Monday, November 1, 2021

Triduum and the Hinge Moments of Autumn

It is November 1, and I am sad to see October go.  I think of October as one of my favorite months, and it is, but it can also be a difficult month for me for all sorts of reasons that revolve around weather (hot, humid, why isn't it cool yet?) and memories.  

It feels like a sort of hinge moment, and the season of autumn is full of them.  Nov. 1 means that my favorite season, the one that I define as Sept. 15-Dec. 25, is well underway, and soon I will have the larger regret of all of my favorite season being in the rear view mirror.  Pre-emptive grieving--that's me, through and through.

We had some trick-or-treaters come by at 3:00 on Saturday, and then we ate a lot of the Halloween candy.  Yesterday, I went to get more candy.  We rarely get more than 1-5 trick-or-treaters, but I always buy candy as if it's 1975 in the suburbs, and we will get hordes of children.  So, of course, yesterday we got no trick-or-treaters.

I felt a bit of sadness last night--surely it was about more than our lack of trick-or-treaters.  This morning, the sadness lingers.  Will I be less sad about Halloween being over if I think about All Saints and All Souls? If I think about a triduum of days, instead of just one? If I think about the ancestors and the more recently gone and what haunts us all?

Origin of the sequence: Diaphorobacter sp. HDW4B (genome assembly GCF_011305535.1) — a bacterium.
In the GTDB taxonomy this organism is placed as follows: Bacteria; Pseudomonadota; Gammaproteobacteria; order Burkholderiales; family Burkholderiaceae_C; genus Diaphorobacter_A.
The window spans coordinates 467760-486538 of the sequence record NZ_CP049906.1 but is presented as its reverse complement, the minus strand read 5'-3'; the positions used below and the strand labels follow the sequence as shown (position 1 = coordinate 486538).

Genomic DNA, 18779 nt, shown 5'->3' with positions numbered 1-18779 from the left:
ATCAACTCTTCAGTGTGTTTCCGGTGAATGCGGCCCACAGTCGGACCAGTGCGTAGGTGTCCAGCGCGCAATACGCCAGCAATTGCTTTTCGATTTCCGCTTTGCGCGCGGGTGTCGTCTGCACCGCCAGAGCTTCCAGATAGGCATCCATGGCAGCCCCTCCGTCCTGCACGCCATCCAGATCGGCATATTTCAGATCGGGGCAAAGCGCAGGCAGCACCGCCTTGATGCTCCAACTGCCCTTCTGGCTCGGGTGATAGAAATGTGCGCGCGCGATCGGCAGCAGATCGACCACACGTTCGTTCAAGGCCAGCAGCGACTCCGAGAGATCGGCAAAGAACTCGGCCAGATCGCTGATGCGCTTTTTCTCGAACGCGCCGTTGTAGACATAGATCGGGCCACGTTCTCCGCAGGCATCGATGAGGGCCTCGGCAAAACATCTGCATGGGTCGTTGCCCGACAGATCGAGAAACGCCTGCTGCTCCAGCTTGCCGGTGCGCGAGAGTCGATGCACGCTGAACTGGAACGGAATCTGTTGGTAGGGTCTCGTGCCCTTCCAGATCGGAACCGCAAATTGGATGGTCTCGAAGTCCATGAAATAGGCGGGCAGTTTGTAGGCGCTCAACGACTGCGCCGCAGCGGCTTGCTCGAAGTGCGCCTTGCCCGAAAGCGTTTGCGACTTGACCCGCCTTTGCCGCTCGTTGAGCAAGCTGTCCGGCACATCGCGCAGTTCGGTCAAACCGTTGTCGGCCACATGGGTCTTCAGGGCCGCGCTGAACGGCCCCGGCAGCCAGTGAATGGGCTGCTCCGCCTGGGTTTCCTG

I am thinking of this terrific post where James Lumsden talks about the practice of a memory box, as a way to reconnect with one's ancestors and loved ones.  It can become an "All Hallows altar of personal icons."  And the good news is, it's not too late.

This article by Christine Valters Paintner reminds us that we are entering into an entire season of reconnecting with a deeper wisdom:  "As the earth prepares to enter winter, she sheds what she no longer needs and moves inward. We live in a world illuminated by artificial light and so we often forget the wisdom to be gained from being in darkness. With the busyness of our lives, we resist the call of winter to fallowness and to contemplate what mortality means for us."  She posits that this time can become a time of reconnection:  with the hopes and dreams of our ancestors and with our own hopes and dreams--and with a deeper sense of mystery and insight.

May all of our hinge moments swing us towards reconnection.

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